According to statistics from the online registration system of the National Health Commission of China and data reported by the provincial quality control center, the number of cardiac resynchronization therapy (CRT) implants in 2021 was 5,333, representing an increase of 37% compared to that in 2020. The number of implants per million people was 3.6. Among them, the proportion of cardiac resynchronization treatment defibrillator (CRT-D) implants has increased annually, accounting for 66% in 2021.

      According to data from the China Heart Transplantation Registration System, 66 medical institutions in China were qualified to perform heart transplantations as of 2021. From 2015 to 2021, the annual numbers of heart transplant procedures implemented and reported by transplantation centers in China were 279, 368, 446, 490, 679, 557, and 738, respectively. A total of 3,557 procedures were completed and reported in 7 years.

      In 2021, non-ischemic cardiomyopathy was reported 75.2% of heart transplant recipients in China and 80.3% of pediatric heart transplant recipients. The in-hospital survival rate among Chinese heart transplant recipients was 91.0%, and multiple organ failure and transplant HF accounted for > 40% of early causes of death. From 2015 to 2021, the 1-year survival rate after heart transplantation in China was 85.4%, and the 3-year survival rate was 79.9%. The 1-year and 3-year survival rates after heart transplantation in adults were 85.1% and 79.5%, respectively, and those in children were 89.7% and 84.8%, respectively.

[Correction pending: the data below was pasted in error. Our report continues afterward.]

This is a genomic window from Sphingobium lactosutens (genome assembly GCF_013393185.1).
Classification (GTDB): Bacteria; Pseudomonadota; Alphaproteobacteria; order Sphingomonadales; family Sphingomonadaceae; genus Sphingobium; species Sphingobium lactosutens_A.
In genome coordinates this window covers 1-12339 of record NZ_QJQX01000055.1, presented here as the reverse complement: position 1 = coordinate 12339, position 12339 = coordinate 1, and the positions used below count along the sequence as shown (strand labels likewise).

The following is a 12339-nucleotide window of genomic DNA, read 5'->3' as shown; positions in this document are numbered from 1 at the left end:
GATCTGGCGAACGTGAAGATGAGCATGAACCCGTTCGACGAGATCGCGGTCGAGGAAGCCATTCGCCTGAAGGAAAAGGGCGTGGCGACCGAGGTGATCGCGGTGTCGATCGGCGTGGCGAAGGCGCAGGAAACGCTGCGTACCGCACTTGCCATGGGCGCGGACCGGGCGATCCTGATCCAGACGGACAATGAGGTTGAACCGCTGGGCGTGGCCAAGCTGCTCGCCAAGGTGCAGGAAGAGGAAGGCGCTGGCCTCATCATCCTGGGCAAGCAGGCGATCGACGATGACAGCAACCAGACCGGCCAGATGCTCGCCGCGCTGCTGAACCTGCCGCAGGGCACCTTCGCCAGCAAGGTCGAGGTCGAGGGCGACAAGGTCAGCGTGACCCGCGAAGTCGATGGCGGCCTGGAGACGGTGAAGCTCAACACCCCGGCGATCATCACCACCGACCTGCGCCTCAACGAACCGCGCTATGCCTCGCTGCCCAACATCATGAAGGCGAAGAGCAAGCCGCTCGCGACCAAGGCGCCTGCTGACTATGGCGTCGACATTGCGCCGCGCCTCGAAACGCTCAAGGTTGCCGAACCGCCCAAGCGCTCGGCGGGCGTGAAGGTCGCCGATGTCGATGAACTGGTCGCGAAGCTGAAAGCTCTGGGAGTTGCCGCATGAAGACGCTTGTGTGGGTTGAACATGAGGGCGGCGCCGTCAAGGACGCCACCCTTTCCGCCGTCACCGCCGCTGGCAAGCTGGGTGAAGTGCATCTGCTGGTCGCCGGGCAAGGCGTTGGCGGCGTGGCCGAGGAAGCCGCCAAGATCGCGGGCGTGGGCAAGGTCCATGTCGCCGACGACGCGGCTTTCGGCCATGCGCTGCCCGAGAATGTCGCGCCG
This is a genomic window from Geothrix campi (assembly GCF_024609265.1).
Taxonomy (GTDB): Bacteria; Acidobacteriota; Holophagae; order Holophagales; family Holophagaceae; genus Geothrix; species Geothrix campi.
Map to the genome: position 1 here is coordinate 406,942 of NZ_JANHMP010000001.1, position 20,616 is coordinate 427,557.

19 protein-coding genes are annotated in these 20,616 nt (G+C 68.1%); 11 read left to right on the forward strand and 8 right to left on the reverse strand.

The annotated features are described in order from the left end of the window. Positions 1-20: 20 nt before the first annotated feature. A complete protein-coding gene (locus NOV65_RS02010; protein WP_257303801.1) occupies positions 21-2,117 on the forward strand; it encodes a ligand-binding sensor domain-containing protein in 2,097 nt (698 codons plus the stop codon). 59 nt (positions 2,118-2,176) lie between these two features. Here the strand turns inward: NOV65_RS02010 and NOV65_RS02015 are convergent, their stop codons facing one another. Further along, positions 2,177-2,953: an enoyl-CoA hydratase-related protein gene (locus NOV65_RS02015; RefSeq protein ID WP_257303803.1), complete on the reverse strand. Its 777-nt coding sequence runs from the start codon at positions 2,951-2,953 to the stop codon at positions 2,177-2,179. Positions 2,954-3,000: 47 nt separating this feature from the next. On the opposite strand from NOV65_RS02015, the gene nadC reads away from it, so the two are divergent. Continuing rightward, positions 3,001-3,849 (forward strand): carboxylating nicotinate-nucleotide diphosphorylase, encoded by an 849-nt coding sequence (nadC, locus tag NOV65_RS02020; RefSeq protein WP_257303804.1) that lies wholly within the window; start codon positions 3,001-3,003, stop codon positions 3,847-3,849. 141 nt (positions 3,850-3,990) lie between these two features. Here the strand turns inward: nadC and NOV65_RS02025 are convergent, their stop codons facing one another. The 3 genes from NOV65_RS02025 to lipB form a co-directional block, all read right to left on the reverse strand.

• The results from the largest nationwide, multicenter, prospective Pulmonary Arterial Hypertension (PAH) registry study in China revealed that congenital heart disease was the most common cause of PAH in the country. From August 2009 to December 2019, 2,031 patients with PAH were enrolled in 34 tertiary hospitals across 31 provinces, autonomous regions, and municipalities in China, with an average age of 35 ± 12 years. Women accounted for 76.2% of the patients, and 45.2% had PAH associated with congenital heart disease (PAH-CHD). Idiopathic PAH (IPAH) accounted for 38.8%, connective tissue disease-associated PAH (PAH-CTD) accounted for 13.1%, and other subtypes of PAH accounted for 3.0%[156].

      According to the data from the Chinese systemic lupus erythematosus (SLE) treatment and research group in 2014, with PH defined as a resting pulmonary artery systolic pressure ≥ 40 mmHg, as measured by echocardiography, the prevalence of PAH was 3.8% (74/1,934) in patients with SLE[157].

      Before 2006, no targeted drugs for PAH were available in China. The 1-, 3-, and 5-year survival rates of IPAH and familial PAH were 68.0%, 38.9%, and 20.8%[158], respectively. In the era of targeted drugs, the survival status of IPAH has improved significantly, with 1- and 3-year survival rates of 92.1% and 75.1%, respectively[159].